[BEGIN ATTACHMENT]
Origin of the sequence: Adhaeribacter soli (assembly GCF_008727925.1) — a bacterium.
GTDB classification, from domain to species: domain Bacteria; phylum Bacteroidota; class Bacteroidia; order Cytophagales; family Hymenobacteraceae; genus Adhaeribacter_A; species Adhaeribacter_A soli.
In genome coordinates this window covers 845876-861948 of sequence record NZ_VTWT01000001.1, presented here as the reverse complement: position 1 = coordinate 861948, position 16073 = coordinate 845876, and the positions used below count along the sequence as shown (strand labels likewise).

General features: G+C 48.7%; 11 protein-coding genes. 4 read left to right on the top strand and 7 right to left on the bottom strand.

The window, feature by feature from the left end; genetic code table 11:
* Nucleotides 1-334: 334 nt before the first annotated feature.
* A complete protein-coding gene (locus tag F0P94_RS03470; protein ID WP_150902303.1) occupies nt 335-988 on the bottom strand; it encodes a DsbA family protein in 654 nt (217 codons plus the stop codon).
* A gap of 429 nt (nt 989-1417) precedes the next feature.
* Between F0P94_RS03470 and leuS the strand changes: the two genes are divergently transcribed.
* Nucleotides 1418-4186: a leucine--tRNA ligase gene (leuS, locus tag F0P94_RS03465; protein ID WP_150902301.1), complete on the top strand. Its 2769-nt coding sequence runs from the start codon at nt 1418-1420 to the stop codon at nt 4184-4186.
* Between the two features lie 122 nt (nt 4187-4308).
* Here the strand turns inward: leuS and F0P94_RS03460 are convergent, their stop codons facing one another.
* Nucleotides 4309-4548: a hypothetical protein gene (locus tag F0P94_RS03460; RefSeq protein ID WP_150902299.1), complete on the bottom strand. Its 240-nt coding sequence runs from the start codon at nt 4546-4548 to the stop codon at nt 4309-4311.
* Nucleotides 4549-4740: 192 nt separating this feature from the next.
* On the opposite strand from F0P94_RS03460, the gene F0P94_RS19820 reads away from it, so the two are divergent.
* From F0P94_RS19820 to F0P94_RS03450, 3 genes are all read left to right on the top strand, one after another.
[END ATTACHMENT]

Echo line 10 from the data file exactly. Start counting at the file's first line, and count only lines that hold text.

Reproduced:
* Nucleotides 1418-4186: a leucine--tRNA ligase gene (leuS, locus tag F0P94_RS03465; protein ID WP_150902301.1), complete on the top strand. Its 2769-nt coding sequence runs from the start codon at nt 1418-1420 to the stop codon at nt 4184-4186.